Last month I read a Globe & Mail article titled “How ‘fintech’ lending could fuel more bankruptcies”. In it, the author questioned whether this increase that’s being experienced in alternative lending activity is a good thing, or if there might be negative consequences. The author also drew a parallel between today’s alternative small business lending activity and the sub-prime mortgage lending activity that led to the great financial crisis of 2008. I felt that there were some over-generalizations in his arguments, however I believe he is asking a very important question.
That very important question is: how much capacity is there in the market for new “good” credit creation in the small business space, and is all of the credit that is being created today “good”? What I mean by “good” is whether it is rational – do the individual businesses have a likely chance of repaying the loan through cash flow? If the answer is yes, then this is credit that is appropriate and the small business economy can handle it. And the creation of it is a good thing as it represents an effective allocation of society’s resources and puts capital in the hands of revenue generating, job creating small businesses.
The tricky part is when lenders run out of new small businesses to lend to and they start to over-extend businesses by convincing them to borrow when they shouldn’t. Or the market becomes very competitive (in terms of the number of lenders competing for a borrower), and in situations where the largest offer wins the deal, some lenders may present offers that are greater in size and debt service requirement than is appropriate for a particular business. Either one of these circumstances is dangerous for the small business owner. No lender wants to make a loan that can’t be repaid, but market participants don’t always act rationally when things are competitive. And to the extent that over-extending the borrower creates more risk for the lender, the lender might simply price that risk appropriately. This solves the risk/reward equation for the lender but it’s a “double-whammy” for the small business who is now even more over-extended due to the cost of borrowing.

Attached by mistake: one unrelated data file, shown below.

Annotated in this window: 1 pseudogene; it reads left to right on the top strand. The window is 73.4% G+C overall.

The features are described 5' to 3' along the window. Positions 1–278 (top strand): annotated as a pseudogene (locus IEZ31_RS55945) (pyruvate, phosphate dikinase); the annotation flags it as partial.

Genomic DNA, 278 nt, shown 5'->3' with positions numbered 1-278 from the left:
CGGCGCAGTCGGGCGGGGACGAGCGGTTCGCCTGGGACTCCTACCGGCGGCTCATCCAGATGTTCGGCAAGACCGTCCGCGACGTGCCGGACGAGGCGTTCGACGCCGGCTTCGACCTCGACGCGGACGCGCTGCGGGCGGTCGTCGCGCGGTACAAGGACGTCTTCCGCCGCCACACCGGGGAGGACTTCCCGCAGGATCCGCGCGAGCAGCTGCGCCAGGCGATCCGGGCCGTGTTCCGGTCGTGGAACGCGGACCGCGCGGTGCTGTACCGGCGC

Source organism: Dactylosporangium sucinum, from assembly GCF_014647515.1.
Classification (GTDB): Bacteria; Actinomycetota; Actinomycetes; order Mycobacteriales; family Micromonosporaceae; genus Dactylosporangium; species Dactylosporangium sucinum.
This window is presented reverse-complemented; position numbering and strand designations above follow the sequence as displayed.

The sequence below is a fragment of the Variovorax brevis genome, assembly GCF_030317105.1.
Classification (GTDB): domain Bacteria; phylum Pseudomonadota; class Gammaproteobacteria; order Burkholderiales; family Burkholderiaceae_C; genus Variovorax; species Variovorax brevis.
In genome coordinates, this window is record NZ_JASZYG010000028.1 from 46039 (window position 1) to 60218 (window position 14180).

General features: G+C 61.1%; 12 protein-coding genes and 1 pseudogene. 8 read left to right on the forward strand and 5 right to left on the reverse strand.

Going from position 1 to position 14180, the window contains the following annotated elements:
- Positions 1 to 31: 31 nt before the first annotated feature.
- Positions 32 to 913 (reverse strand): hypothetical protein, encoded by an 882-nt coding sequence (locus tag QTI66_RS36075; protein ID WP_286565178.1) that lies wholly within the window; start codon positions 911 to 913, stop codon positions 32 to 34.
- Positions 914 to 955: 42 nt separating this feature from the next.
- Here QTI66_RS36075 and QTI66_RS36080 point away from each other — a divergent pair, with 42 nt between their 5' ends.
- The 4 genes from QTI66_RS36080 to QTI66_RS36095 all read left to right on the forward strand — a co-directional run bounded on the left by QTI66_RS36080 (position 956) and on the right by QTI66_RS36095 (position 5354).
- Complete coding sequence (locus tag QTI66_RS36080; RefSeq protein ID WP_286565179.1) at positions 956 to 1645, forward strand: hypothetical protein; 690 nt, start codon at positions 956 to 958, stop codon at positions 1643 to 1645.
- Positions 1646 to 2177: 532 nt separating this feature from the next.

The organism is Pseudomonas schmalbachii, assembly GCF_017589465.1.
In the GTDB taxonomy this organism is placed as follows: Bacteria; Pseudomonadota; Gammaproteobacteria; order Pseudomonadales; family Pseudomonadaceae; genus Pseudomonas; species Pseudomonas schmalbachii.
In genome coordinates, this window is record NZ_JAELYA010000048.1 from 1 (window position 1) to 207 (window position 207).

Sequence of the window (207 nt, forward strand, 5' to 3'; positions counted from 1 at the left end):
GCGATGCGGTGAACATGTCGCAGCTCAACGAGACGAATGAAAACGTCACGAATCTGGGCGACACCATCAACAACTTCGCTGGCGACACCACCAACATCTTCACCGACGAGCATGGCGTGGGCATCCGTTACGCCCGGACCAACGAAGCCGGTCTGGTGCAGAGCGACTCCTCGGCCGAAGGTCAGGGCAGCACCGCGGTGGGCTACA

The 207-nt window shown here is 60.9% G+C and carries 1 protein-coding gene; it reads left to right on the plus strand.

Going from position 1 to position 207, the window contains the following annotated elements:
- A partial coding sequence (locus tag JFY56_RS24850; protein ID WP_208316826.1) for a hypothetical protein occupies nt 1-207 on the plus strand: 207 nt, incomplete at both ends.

The problem won’t be as bad as sub-prime mortgage lending was. That’s because the duration of unsecured small business loans from alternative lenders (typically 6 to 24 months) are much shorter than the duration of a mortgage (10+ years). Long term mortgages made to individuals without the income to repay them were written on the premise that the underlying real estate asset would continue to appreciate – which was a self-fulfilling prophecy for a while as mortgage lending fueled asset prices, which fueled mortgage lending, which fueled asset prices… until it all began to unravel. The short term nature of unsecured small business loans, their immediate debt repayments (problems are felt abruptly by the lender as payments are typically weekly or even daily), and the absence of any collateral that could fuel a bubble means that structurally this market doesn’t have the same potential capacity to become irrational as sub-prime mortgage lending did.
However, it is still an issue worth paying attention to, for the sake of small businesses across the country. Too much debt can be a very bad thing for anyone, and as the alternative lending industry booms, the Globe & Mail writer is right – it could cause some increase in the number of bankruptcies across the country. Small business owners need to educate themselves on budgeting, managing cash flow, and managing their balance sheet. Credit can be a great thing but it can be dangerous, so it is important to know how to use it appropriately. It also doesn’t hurt to deal with a reputable company – at Merchant Advance Capital we take pride in our consultative approach and we proactively structure our offers to ensure we create a powerful win-win relationship with our clients. That’s deeply ingrained in our philosophy and how we want to build our business – even if that means we might grow slower or make less money in the short-term. We’re in it for the long haul and we believe the best way to be successful for the long haul is to do the right thing.